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Weed control, management, ecology, and minutia
Comments:
by Elizabeth Brusati
on May 31, 2017 at 3:49 PM
Thanks for trying to clarify these overlapping definitions, but I do not agree with your assertion that official noxious weeds are always “the worst of the worst” while the term invasive is simply a catch-all. State noxious weed lists generally focus on agricultural weeds and do not include many weeds of natural areas that are of serious concern to land managers. For example, the California Noxious Weed List does not include water hyacinth, even though CDFA’s fellow state agency, the Division of Boating and Waterways, has spent millions of dollars controlling it in the Delta. This gap exists because water hyacinth is also a popular ornamental plant and Section 2004 of the Food and Ag Code states that, “In determining whether or not a species shall be designated a noxious weed for the purposes of protecting silviculture or important native plant species, the director shall not make that designation if the designation will be detrimental to agriculture.” Growing ornamental plants is an important agricultural industry in California. Likewise, CDFA recently rejected ivy spp. for the Noxious Weed List even though its own evaluation states that, “These are very bad forest weeds” (http://blogs.cdfa.ca.gov/Section3162/?p=3372).  
 
Second, “invasive” can be applied rigorously as well. The California Invasive Plant Council’s Inventory, while non-regulatory, assesses plants invading natural areas using a 13 question criteria developed by Joe DiTomaso of UCD and others (http://cal-ipc.org/paf/) - as Chris M. knows, since he serves on the Inventory Review Committee!
by Chris McDonald
on June 1, 2017 at 10:50 AM
Elizabeth I appreciate your comments, they have helped me improve this blog. I provided minor edits to the blog to better streamline my thoughts. I deleted the sentence that noxious weeds are "the worst of the worst". I believe the designation noxious *should* apply to the worst of the worst and yet it sometimes doesn't always due to the loophole for agriculture as you pointed out. I didn't want to confuse the reader or stir up a conflict which is beyond my intention of clarifying definitions in this blog. I also clarified the section pointing the reader to FAC sec. 5004 which was pasted at the bottom of the original blog.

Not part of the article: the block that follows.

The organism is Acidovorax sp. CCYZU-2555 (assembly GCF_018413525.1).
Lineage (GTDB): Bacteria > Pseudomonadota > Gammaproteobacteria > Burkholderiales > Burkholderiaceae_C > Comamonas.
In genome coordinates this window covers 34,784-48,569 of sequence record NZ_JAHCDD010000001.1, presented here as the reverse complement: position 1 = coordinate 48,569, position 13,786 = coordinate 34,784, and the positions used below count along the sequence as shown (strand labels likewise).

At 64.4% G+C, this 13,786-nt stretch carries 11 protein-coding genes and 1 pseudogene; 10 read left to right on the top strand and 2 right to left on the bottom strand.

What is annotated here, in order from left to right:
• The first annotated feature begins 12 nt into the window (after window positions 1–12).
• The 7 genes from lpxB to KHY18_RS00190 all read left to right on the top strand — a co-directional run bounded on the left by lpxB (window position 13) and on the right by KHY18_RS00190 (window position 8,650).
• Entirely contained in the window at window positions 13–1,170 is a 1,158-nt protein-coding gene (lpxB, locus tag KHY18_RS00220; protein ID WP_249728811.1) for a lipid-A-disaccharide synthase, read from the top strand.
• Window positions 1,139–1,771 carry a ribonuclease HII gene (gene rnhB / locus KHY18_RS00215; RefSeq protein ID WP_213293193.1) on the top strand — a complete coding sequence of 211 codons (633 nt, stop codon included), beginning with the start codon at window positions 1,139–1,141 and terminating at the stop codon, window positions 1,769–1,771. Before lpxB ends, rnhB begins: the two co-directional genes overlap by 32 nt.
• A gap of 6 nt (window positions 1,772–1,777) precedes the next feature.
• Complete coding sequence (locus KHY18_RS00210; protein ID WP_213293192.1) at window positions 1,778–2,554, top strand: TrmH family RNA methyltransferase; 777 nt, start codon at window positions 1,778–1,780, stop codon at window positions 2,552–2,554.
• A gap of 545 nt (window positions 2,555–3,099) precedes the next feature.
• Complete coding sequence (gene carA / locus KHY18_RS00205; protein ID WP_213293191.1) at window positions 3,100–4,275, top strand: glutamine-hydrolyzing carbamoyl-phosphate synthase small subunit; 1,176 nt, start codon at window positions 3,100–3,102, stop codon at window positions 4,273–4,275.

The intention of this blog was to point out that these terms can be reasonably well defined and we can limit the amount of overlap between terms, and that it can also get messy when dealing with weeds because there is overlap (what to do with weeds that rank low on assessments, if we had C- or D+ rated weeds, they are still spreading, they might cause a little harm, they are also causing less harm then their bad brethren. I don't think we have a good answer to that, and hopefully using more concrete definitions will help us solve that issue)  
 
My intention was not to point out that these terms are vague, (they are loosely used, however!) and they should be applied rigorously. I hope that came across in the blog. My intention was not to be as specific as possible (i.e. "A noxious weed is defined more specifically than given in this post"), I wanted to give the reader a colloquial way to define weeds or possibly even a Venn diagram-type hierarchy to build definitions for weed, alien/exotic, pest, invasive, colonizer, transformer and noxious.
 
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